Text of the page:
Shutter Speed:

Hopefully you know what shutter speed is. If not, it's how quickly the shutter opens and closes (i.e. 1/200th of a second, 2 seconds, etc.). Either way, the longer the shutter is open the more chance you have of it picking up motion and causing blur. So increase your shutter speed to something faster. Here is a good rule of thumb for shutter speeds. If your lens is at 200mm, then shoot at a minimum of 1/200th of a second. If your lens is at 80mm, then shoot at minimum 1/80th of a second. Get the idea? However, if your camera has a crop sensor (isn't full frame. I'll do a blog later on this) then this rule will be slightly adjusted. My camera is a 1.5x crop. This means that when my lens is at 200mm, my image is going to be shot as if I had a 300mm lens on there. I'll explain this detail later, but basically 200mm x 1.5crop = 300. So in this case if my lens is at 200mm, then shoot minimum of 1/300th. And these minimums can fluctuate  depending on a how well you do other elements such as stance.

Vibration Reduction:

On some Nikon lenses there is a switch called "VR" or "Vibration Reduction". On Canon it's "Image Stabilization" or "SI". What this turns on is a little motor in the lens that counteracts the natural movement of holding the camera. Depending on the VR or IS technology, you can generally shoot at lower shutter speeds by about 1-2 stops and even greater for some lenses. However, don't leave this feature on if you're shooting on a tripod. It's counter productive for some reason.

Other ways to get sharper images:


        I hate to break it to you, but kit lenses aren't going to give the absolute sharpest images. There good, but not great. There is a reason that nice lenses can get up to $5,000 or more. One reason is because they use a lot better glass in the lens which can deliver sharper images. So better lenses will help give you sharper images,if your still shooting not blurry images to begin with.


       I did a paragraph on this in my previous post on Understanding Aperture. But basically, there is a sharpest aperture on your lens. For example, f/11 may produce a sharper image than f/5.6. Read my linked post for more info.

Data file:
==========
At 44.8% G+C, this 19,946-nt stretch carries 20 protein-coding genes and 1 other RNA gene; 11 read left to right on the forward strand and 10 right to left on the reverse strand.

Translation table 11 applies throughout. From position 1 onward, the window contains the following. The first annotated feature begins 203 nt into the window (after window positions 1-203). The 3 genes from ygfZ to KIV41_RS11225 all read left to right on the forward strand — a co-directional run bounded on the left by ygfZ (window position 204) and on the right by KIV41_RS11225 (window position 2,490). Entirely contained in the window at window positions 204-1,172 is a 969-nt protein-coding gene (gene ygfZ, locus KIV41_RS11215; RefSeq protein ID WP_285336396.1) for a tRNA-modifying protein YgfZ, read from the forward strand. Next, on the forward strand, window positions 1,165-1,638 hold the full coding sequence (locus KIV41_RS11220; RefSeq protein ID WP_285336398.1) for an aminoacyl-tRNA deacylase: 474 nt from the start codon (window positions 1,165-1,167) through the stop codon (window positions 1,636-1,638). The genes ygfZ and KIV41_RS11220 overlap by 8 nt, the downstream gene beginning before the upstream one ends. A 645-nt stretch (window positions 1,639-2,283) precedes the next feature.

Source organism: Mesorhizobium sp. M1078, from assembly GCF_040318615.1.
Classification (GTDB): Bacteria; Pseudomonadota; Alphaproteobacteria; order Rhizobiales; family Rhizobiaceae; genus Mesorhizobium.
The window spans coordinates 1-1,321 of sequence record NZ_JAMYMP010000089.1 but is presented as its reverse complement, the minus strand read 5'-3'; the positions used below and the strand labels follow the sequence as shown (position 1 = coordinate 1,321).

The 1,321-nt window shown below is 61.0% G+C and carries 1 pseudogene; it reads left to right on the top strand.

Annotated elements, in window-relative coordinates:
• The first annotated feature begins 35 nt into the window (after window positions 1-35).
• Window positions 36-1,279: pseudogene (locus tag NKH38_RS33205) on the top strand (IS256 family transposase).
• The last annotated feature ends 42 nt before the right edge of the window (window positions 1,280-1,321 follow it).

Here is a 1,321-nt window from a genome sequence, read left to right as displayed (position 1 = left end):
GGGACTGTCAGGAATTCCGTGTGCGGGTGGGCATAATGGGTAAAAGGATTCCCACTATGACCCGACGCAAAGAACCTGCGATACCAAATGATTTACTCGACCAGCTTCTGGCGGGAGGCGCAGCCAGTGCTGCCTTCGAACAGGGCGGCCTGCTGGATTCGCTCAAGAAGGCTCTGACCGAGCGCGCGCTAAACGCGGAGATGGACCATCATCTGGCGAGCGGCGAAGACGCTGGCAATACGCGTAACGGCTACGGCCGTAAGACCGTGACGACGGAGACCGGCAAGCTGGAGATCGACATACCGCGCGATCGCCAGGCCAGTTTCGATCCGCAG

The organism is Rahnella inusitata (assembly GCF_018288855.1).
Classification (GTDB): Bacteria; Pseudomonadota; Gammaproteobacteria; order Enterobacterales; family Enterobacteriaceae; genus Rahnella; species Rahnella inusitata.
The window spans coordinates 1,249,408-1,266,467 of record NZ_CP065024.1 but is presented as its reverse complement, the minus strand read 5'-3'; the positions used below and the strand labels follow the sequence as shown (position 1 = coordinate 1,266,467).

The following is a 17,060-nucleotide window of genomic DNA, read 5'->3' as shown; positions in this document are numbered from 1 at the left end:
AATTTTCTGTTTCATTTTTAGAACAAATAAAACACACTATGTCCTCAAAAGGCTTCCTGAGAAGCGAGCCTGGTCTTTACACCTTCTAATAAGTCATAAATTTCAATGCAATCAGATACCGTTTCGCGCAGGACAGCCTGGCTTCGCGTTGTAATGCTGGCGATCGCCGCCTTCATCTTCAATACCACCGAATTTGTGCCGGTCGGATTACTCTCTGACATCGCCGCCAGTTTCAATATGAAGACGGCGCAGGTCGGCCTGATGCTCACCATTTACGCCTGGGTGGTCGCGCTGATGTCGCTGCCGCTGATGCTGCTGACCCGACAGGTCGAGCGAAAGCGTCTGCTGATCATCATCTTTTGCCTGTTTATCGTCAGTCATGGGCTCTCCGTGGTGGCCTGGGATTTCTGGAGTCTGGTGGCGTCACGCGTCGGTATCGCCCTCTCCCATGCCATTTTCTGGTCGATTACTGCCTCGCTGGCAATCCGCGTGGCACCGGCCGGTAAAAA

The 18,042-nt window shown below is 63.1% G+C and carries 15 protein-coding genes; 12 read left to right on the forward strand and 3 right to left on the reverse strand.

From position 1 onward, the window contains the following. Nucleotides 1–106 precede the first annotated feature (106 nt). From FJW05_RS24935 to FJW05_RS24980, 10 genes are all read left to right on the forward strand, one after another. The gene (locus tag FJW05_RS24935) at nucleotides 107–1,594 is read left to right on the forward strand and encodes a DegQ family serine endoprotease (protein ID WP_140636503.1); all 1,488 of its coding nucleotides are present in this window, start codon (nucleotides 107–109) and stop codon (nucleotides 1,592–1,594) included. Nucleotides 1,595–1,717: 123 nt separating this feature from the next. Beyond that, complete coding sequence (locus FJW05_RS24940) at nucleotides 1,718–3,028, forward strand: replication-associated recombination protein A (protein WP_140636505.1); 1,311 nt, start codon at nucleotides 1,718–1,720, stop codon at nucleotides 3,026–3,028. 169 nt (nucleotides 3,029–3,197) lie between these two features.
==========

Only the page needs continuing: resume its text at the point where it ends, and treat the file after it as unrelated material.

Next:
And last but not least, there are many different ways to sharpen your images in post-production. There are too many ways for me to tell you without doing another post, so I'll save it for another day.

So that was a long post, but hopefully that give you a few new ideas of methods to try for sharper images.  Till next time, ta-ta!

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Controlling Flash and Ambient Light Separately

No, it's not a magic trick. Just a nifty photography tip I thought I'd share with everyone. If you're ever out doing a model shoot at the local park at evening with an on-camera flash (such as a speedlight) or any form of flash, this could be helpful to you. Let me say as simply as possible. Aperture controls flash, shutter speed controls ambient light. Notice my image below; I kept the same aperture and my subject, lit by flash, remained the same exposure. Changing the shutter speed only affected the ambient light in the background. It's pretty logical if you think about it. Whether your shutter speed is 1/100th or 1/15th, the flash will fully fire in that amount of time. So, adjusting the shutter speed does not affect the flashes output. However, the aperture could be adjusted to let in more or less light. So, aperture can affect flash. It's a pretty simple idea, but sometimes the technical aspects can be more confusing. So here is a video by AdoramaTV, that shows a more in-depth example. So just remember: Aperture = flash, shutter = ambient.